The Desirability of Fiscal Rules

The economic logic behind fiscal rules has been a major area of research in recent years.  (The general philosophy behind the Fiscal Compact did not just emerge in recent months.)

In the Irish context, I have written a couple of pieces:

A New Fiscal Framework for Ireland” (JSSISI 2010)

Background Study for Oireachtas Joint Committee on Finance and the Public Services” (2010, Appendix)

The desirability of fiscal discipline for small open economies (especially inside EMU) is a long-standing research interest of mine. An earlier contribution is

Irish Fiscal Policy under EMU” (Irish Banking Review 1998)

8 replies on “The Desirability of Fiscal Rules”


Footnote #1, 1998 says it all. You were on the ball.

Similar argument, in procedural terms, may be made on the universal, albeit nonsensical, nature of the so called ‘fiscal compact’. Or … The Deutsche General sure ain’t the Hibernian Specific.

Some trouble opening.
A New Fiscal Framework for Ireland” (JSSISI 2010)

Anyway there is a final settlement problem between nations now…. this crack in the monetary sphere is being used by the Darkest of Angels for their own evil purposes.

Hibernia should pull out of this evil experiment and create domestic money immediately.


The Fiscal Compact – informing the 50% who don’t understand it

OK, so according to the Sunday Times Behavioural and attitudes Survey on the 22nd April 50% of the electorate/those intending to vote (not sure which) in the upcoming Fiscal Compact referendum apparently do not fully understand the Fiscal Compact (downloadable here). This is a worry for me because if you are going to vote on something that will have profound implications for your fellow citizens you owe it to yourself and the rest of the country to fully inform yourself as to the implications of the treaty. Afterall, would you sign a contract without knowing it’s terms? Well, I suspect the answer would be no and as such therefore you should be approaching the fiscal compact with the same mindset. It is a contract between this state (through it’s citizens) and the EU.

That 1998 paper was Impressive Philip and very prescient….. however the noble aspirations of EMU held by some men as turned out to be a illusion.

Power always corrupts … and when the chain of command is no longer clear it is even more open to corruption.

Oddly enough I re-visited that 1998 Obstfeld paper “EMU, ready or not” not that long ago.

Reading it again reminds you just how much really insightful analysis was available pre-Euro, whether academic or investment based, and just how few excuses there were for the powers that were to close their eyes and ears and just barrel on ahead.

If you think you have a right to have been surprised to discover the Bundesbank won’t let the ECB act as a lender of last resort you should start at page 20. After hanging your head in shame for a bit, go back to page 16 at least 😉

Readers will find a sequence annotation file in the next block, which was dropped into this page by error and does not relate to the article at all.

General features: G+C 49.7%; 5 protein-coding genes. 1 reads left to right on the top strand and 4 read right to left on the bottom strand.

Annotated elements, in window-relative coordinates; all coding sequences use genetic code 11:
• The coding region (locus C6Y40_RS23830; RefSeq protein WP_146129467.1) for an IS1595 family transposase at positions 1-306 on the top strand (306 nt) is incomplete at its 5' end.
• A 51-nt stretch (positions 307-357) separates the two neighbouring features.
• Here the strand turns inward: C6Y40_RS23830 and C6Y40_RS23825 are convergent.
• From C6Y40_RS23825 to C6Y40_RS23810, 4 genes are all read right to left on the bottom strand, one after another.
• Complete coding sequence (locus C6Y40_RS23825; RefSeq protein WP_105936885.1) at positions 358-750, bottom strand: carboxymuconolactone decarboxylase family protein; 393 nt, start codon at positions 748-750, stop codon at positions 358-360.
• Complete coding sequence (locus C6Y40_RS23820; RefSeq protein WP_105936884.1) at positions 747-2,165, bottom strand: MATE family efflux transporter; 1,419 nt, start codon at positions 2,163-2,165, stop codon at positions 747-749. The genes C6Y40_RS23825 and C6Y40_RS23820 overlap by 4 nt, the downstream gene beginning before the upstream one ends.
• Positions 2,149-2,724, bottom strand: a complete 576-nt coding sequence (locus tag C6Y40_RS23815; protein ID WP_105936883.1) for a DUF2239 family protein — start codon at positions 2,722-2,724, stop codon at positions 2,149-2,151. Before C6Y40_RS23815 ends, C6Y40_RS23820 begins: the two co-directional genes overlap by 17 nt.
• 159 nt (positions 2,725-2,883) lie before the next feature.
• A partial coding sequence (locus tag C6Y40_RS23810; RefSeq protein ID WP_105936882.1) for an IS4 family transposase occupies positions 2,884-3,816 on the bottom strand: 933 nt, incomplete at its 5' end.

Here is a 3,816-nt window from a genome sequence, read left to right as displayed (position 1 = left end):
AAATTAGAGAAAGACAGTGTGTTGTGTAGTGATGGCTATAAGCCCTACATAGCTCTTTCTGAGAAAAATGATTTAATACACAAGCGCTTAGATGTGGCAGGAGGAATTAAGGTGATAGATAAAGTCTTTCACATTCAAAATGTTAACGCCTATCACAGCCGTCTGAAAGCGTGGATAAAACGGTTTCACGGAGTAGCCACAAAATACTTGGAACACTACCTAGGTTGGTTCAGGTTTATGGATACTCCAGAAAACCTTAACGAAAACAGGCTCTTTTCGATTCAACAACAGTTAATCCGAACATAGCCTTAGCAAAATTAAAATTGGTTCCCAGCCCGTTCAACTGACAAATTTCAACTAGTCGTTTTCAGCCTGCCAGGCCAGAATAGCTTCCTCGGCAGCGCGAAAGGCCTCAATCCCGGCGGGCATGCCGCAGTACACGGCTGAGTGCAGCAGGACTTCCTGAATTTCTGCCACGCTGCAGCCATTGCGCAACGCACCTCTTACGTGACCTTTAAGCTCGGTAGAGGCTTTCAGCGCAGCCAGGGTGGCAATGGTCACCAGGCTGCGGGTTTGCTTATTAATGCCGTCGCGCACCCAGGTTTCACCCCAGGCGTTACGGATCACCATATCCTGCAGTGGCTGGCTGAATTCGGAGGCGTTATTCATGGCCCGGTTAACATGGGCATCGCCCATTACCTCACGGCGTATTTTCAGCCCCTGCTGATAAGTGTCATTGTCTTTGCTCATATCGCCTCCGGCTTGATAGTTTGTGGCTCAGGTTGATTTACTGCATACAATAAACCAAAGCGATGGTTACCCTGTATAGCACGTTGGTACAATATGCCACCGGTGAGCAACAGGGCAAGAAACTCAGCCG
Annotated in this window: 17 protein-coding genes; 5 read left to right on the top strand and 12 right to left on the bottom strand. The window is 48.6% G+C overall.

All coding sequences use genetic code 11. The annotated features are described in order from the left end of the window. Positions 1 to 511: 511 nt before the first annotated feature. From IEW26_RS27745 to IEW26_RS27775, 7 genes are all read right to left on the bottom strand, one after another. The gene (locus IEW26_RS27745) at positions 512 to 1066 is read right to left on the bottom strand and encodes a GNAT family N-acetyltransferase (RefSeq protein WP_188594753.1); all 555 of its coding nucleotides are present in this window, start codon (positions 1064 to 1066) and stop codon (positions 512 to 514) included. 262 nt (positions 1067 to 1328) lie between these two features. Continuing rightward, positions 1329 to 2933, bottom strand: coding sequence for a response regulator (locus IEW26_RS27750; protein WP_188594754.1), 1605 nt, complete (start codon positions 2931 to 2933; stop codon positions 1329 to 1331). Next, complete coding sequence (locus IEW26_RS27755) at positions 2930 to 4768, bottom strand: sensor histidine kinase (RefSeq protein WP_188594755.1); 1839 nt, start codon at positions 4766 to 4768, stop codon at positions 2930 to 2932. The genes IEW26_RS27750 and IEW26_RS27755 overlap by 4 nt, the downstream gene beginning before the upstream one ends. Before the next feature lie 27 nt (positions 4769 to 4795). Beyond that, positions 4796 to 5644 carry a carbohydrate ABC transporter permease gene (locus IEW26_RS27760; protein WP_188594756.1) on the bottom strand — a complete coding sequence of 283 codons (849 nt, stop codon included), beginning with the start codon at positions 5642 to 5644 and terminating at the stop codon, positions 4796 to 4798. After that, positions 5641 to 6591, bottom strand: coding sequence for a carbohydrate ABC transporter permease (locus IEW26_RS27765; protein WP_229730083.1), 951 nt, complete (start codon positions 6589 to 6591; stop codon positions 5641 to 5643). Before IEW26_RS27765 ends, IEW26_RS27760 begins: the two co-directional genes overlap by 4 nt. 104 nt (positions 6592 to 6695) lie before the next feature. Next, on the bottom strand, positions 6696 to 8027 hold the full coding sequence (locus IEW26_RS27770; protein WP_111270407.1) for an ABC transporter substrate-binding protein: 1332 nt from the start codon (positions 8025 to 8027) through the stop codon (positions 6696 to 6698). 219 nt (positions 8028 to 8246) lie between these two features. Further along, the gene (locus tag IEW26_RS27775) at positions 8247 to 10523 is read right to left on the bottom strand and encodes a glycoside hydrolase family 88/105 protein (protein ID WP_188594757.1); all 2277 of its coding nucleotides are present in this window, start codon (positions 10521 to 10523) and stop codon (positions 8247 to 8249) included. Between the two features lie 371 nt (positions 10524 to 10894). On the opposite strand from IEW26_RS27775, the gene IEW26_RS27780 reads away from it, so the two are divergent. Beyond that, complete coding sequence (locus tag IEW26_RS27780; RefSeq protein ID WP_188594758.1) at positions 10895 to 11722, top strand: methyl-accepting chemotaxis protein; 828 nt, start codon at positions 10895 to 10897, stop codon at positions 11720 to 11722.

Excellent paper Grumpy – it illustrates what a strange and corrupt euro system we are dealing with.

It was clear to me that by 1995 something was gravely wrong somewhere but I was too unsophisticated at the time (I am still am) to join all the dots.

The monetary crisis was cooked in 78 /79 and the political / fiscal aspect was baked into the system during the Mac the Knife years

To see the old and original 1973 beneficiaries coming out in support of this devilish brew today was quite something.

We could be on the verge of a major class / urban / rural war of a quite higher tempo soon as people fight for the remaining scraps with the sub rural encampments of the IFA making their loylaties to Mammon known to all.

This crisis is so very similar to the post Napolonic depression in so many ways…. its striking really.
Its the same guys behind the curtain of course.

A Must Read

Terrence McDonough is professor of economics at NUI Galway

Treaty not a safe option but a perilous experiment

Let’s consider again what’s on the table.

1. Structural deficits for Ireland should be about half of 1 per cent of GDP, with a 3 per cent top limit on the headline deficit even in the worst years. This requirement seriously compromises government ability to end recessions.

The implementation of the 0.5 per cent structural deficit rule in the new treaty is considerably more stringent than any of the existing “six-pack” regulations, which are themselves unwise. Eventually, a shortage of government bonds will emerge, forcing conservative investors such as pension funds into less safe investments, risking the reappearance of dangerous asset bubbles.

2. Debt should be 60 per cent of GDP. If debt is greater than 60 per cent, it will be reduced by 1/20 per year over the next 20 years. This would start in 2018, when the bailout terms expire, and could require up to €5 billion a year in savings to 2038.

3. Even after we reach this target, Ireland will be forced to run primary surpluses, that is excluding interest payments on the national debt, for many years, taking steam out of the economy.

4. If these conditions are violated, control over fiscal policy is ceded to Europe and the European Court of Justice.

Take a country at the bottom of a depression. Force it to run budget cuts and tax increases year after year after year. Force this same policy on its neighbours and trading partners. Run this into the foreseeable future and hope it results in stability, confidence and recovery. This is emphatically not the safe option. This is a dangerous experiment, completely without historical precedent.


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